Some of the cases alleged, do not require that we should have recourse to this solution. The first case in the catalogue is scarcely distinguishable from the progress of a natural recovery. It was that of a young man, who laboured under an inflammation of one eye, and had lost the sight of the other. The inflamed eye was relieved, but the blindness of the other remained. The inflammation had before been abated by medicine ; and the young man, at the time of his attendance at the tomb, was using a lotion of laudanum. And, what is a still more material part of the case, the inflammation after some interval returned. Another case was that of a young man who had lost his sight by the puncture of an awl, and the discharge of the aqueous humour through the wound. The sight, which had been gradually returning, was much improved during his visit to the tomb; that is, probably, in the same degree in which the discharged humour was replaced by fresh secretions. And it is observable, that these two are the only cases which, from their nature, should seem unlikely to be affected by convulsions.

In one material respect I allow that the Parisian miracles were different from those related by Tacitus, and from the Spanish miracle of the Cardinal de Retz. They had not, like them, all the power and all the pre

, judice of the country on their side to begin with. They were alleged by one party against another, by the Jansenists against the Jesuits. These were of course opposed and examined by their adversaries. The con

that many

sequence of which examination was,

falsehoods were detected, that with something really extraordinary much fraud appeared to be mixed. And if some of the cases upon which designed misrepresentation could not be charged, were not at the time satisfactorily accounted for, it was because the efficacy of strong spasmodic affections was not then sufficiently known. Finally, the cause of Jansenism did not rise by the miracles, but sunk, although the miracles had the anterior persuasion of all the numerous adherents of that cause to set out with.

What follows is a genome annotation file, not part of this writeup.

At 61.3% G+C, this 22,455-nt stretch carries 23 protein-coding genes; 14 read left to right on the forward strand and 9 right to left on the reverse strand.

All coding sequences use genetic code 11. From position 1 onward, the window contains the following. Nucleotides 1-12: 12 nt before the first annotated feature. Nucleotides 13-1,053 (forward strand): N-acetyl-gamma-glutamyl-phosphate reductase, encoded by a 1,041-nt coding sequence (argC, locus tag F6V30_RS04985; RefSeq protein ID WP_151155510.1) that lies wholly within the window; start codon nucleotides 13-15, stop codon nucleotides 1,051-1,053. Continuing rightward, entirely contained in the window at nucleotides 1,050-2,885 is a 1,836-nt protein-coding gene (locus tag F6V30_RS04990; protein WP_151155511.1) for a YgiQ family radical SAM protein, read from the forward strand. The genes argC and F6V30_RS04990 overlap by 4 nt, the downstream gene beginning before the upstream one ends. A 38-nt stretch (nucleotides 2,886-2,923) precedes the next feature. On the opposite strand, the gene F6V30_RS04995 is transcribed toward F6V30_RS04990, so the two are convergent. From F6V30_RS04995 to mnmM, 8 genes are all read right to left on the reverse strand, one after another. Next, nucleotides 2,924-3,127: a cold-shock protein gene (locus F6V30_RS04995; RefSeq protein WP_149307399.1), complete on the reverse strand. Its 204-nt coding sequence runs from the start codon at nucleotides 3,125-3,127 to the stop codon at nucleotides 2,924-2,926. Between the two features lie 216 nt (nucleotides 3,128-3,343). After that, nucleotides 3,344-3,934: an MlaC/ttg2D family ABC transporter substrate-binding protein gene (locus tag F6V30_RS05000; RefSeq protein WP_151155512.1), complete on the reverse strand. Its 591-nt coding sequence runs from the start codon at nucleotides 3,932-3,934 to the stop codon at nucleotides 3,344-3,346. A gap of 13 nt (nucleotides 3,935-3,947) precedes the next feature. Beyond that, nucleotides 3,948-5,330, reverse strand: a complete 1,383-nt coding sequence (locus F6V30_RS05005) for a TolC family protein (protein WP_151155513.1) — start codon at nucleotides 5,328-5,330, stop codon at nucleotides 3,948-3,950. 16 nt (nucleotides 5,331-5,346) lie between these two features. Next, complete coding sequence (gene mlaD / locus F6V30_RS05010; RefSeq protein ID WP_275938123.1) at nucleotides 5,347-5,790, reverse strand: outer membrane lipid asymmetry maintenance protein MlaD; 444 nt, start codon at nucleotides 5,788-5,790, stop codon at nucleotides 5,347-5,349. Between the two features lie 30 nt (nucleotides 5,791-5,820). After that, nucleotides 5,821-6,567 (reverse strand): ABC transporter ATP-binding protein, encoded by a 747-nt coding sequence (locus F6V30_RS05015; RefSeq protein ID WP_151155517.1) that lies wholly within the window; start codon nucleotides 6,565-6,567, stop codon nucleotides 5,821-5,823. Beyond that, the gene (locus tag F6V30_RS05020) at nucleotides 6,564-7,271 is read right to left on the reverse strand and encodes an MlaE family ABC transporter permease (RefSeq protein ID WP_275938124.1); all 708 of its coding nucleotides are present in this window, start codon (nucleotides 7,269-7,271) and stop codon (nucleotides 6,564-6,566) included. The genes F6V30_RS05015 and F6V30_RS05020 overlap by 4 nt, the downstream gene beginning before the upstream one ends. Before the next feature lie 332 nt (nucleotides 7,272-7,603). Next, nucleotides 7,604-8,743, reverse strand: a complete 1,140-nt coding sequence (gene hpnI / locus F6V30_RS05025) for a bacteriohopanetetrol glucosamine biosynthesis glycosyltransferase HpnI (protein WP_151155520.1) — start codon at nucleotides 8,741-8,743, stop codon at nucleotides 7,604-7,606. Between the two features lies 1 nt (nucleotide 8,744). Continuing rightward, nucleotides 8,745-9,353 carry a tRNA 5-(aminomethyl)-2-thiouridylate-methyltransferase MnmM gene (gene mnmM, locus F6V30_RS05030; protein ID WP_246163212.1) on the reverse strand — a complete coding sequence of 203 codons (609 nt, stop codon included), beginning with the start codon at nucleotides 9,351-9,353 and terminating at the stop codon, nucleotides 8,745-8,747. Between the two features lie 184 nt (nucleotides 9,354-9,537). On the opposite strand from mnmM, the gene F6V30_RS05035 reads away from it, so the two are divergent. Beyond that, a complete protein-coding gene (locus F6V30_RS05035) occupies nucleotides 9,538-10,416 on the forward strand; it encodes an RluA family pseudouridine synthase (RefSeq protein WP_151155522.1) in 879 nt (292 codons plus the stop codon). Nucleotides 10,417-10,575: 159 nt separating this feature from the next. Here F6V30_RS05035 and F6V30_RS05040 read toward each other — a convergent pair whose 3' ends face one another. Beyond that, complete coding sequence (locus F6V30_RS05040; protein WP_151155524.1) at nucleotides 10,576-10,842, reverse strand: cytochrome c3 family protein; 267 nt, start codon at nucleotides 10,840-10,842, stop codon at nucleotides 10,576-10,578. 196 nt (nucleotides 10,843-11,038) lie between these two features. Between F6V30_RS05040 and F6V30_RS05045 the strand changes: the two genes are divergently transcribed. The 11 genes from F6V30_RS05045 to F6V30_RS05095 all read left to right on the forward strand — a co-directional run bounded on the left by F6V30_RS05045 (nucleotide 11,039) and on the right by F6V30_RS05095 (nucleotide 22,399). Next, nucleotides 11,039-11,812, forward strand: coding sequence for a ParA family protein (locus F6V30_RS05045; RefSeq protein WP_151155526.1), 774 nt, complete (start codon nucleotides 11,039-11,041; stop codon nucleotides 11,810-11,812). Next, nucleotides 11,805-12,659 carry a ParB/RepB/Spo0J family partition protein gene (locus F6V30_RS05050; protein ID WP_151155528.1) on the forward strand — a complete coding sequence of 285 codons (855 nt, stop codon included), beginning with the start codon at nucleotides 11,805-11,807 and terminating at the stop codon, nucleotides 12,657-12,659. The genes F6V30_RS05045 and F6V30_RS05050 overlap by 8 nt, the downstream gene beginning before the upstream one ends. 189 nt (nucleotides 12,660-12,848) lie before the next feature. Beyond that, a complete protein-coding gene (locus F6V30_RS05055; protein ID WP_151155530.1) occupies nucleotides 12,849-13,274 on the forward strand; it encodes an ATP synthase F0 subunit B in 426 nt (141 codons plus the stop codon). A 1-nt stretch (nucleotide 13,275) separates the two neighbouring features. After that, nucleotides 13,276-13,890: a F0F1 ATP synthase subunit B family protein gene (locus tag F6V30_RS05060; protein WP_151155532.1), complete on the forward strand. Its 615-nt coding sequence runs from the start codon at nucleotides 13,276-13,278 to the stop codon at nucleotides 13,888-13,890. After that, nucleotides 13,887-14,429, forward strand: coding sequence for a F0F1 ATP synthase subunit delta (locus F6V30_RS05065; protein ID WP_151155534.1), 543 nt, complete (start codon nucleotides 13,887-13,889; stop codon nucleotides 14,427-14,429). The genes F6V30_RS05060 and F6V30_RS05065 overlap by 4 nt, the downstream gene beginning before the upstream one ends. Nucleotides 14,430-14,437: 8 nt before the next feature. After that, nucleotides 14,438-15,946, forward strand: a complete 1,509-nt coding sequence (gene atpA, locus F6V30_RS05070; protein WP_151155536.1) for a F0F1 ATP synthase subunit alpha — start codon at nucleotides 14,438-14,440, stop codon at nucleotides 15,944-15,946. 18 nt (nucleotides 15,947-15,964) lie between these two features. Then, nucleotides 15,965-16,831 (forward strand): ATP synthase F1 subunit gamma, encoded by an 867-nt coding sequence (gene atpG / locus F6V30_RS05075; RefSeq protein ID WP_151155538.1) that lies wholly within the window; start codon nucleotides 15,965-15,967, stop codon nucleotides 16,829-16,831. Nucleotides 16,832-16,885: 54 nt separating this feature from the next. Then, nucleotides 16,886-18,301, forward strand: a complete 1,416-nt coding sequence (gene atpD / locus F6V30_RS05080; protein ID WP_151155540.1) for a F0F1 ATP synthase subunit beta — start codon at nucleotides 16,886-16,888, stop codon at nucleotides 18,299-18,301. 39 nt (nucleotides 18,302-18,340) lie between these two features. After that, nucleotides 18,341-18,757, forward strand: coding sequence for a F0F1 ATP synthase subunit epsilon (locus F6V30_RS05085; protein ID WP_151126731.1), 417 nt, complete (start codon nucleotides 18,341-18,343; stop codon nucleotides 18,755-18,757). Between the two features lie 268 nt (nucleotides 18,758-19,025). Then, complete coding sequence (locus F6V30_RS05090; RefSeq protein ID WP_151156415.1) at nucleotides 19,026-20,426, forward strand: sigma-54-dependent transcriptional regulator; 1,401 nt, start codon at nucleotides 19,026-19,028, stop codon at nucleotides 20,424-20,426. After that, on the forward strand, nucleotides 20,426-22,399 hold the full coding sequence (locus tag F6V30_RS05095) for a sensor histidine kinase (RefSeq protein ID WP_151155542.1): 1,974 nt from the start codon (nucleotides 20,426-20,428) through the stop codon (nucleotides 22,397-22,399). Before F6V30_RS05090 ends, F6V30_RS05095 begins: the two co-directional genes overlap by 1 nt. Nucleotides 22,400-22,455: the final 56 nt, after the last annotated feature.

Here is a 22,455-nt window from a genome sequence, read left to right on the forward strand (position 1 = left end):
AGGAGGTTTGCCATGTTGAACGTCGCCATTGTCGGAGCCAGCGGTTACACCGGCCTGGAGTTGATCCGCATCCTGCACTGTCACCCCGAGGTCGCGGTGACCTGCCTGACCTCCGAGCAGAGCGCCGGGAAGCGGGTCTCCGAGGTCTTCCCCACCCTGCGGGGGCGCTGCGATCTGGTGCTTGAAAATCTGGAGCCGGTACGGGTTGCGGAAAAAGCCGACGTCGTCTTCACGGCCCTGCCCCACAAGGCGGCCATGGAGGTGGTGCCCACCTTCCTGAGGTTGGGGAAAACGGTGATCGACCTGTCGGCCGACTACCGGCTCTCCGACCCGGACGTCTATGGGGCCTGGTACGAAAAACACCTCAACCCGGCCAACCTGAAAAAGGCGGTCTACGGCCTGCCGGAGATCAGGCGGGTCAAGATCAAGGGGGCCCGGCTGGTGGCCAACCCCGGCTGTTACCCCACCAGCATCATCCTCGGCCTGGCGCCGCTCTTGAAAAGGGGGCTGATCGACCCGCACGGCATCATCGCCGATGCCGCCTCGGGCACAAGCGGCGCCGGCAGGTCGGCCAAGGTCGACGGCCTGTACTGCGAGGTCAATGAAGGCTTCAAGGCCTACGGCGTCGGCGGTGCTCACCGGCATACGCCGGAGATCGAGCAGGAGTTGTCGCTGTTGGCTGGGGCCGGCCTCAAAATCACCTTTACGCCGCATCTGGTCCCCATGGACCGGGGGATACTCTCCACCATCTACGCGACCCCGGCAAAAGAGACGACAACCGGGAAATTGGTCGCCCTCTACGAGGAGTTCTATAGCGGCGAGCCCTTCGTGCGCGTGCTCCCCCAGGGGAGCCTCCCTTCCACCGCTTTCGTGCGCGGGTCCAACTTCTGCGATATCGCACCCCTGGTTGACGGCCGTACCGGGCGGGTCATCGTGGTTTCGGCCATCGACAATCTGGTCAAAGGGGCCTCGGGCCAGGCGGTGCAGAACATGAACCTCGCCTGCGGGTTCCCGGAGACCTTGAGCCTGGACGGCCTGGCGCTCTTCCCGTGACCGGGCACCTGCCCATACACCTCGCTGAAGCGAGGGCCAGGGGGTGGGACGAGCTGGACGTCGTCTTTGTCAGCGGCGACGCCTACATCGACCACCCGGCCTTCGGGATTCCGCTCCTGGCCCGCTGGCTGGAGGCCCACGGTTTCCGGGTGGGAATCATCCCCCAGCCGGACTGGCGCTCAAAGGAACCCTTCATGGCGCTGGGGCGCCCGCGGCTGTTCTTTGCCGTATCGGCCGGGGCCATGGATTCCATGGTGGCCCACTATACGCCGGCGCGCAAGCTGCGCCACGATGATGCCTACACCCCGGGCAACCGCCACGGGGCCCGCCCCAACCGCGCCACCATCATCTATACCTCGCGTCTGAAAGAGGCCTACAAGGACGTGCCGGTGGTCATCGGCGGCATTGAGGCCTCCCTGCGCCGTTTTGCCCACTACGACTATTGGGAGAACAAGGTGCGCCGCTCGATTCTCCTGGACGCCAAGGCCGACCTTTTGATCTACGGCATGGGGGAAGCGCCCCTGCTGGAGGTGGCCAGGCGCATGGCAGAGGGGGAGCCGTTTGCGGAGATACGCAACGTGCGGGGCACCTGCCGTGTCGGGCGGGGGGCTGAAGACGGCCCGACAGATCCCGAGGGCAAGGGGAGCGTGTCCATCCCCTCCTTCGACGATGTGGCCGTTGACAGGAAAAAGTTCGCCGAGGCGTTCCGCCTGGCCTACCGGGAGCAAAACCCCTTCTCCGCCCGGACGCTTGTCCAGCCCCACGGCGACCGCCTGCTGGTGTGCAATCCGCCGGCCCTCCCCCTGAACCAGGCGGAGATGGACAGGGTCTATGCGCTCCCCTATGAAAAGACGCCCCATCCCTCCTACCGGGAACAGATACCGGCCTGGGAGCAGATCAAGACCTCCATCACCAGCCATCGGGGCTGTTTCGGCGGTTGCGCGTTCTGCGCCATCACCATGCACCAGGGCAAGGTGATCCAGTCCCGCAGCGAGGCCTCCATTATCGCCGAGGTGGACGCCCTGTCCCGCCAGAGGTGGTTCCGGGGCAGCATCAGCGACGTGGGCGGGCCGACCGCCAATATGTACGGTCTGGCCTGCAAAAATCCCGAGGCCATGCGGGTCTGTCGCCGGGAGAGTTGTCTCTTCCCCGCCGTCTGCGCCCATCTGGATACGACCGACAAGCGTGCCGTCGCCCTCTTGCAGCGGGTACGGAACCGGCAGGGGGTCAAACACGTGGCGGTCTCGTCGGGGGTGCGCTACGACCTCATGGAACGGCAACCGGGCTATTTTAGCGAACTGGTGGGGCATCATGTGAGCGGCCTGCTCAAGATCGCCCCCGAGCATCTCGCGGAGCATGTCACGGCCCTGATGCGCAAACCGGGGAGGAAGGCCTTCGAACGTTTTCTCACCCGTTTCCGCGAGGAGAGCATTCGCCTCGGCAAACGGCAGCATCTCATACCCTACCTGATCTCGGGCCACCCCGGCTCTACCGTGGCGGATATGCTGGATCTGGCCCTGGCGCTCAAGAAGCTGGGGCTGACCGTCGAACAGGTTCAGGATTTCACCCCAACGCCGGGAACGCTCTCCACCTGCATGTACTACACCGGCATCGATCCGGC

These, let us remember, are the strongest examples which the history of ages supplies. In none of them was the miracle unequivocal; by none of them were established prejudices and persuasions overthrown ; of

! none of them did the credit make its way, in opposition to authority and power; by none of them were many induced to commit themselves, and that in contradiction to prior opinions, to a life of mortification, danger, and sufferings; none were called upon to attest them, at the expense of their fortunes and safety.*

* It may be thought that the historian of the Parisian miracles, M. Montgeron, forms an exception to this last assertion. He presented his book (with a suspicion, as it should seem, of the danger of what he was doing) to the king, and was shortly afterwards committed to prison; from which he never came out. Had the miracles been unequivocal, and had M. Montgeron been originally convinced by them, I should have allowed this exception. It would have stood, I think, alone, in the argument of our adversaries. But, beside what has been observed of the dubious nature of the miracles, the account which M. Montgeron has himself left of his conversion, shows both the state of his mind, and that his persuasion was not built upon external miracles : “Scarcely had he entered the churchyard, when he was struck," he tells us, “with awe and reverence, having never before heard prayers pronounced with so much ardour and transport as he observed amongst the supplicants at the tomb. Upon this, throwing himself on his knees, resting his elbows on the tomb-stone, and covering his face with his hands, he spake the following prayer. O thou, by whose intercession so many miracles are said to be performed, if it be



true that a part of thee surviveth the grave, and that thou hast influence with the Almighty, have pity on the darkness of my understanding, and through his mercy obtain the removal of it." Having prayed thus,“ many thoughts," as he sayeth,“ began to open themselves to his mind; and so profound was his attention, that he continued on his knees four hours, not in the least disturbed by the vast crowd of surrounding supplicants. During this time, all the arguments which he ever heard or read in favour of Christianity occurred to him with so much force, and seemed so strong and convincing, that he went home fully satisfied of the truth of religion in general, and of the holiness and power of that person, who," as he supposed, "had engaged the Divine Goodness to enlighten his understanding so suddenly.” Douglas's Crit. of Mir. p. 214,